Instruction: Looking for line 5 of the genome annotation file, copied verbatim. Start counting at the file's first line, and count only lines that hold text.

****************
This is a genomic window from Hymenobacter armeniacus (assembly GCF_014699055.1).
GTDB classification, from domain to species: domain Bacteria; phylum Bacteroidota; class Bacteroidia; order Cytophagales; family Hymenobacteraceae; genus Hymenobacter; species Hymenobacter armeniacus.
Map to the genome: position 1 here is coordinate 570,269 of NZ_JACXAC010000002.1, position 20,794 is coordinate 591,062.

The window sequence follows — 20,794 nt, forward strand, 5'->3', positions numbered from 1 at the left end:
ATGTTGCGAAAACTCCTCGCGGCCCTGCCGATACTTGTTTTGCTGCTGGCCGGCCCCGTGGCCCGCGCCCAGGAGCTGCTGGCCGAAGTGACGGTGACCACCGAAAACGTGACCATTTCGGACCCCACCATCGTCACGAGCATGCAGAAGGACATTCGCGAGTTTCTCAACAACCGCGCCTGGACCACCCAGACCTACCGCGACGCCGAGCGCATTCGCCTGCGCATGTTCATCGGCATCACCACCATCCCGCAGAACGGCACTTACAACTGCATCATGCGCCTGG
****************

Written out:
ATGTTGCGAAAACTCCTCGCGGCCCTGCCGATACTTGTTTTGCTGCTGGCCGGCCCCGTGGCCCGCGCCCAGGAGCTGCTGGCCGAAGTGACGGTGACCACCGAAAACGTGACCATTTCGGACCCCACCATCGTCACGAGCATGCAGAAGGACATTCGCGAGTTTCTCAACAACCGCGCCTGGACCACCCAGACCTACCGCGACGCCGAGCGCATTCGCCTGCGCATGTTCATCGGCATCACCACCATCCCGCAGAACGGCACTTACAACTGCATCATGCGCCTGG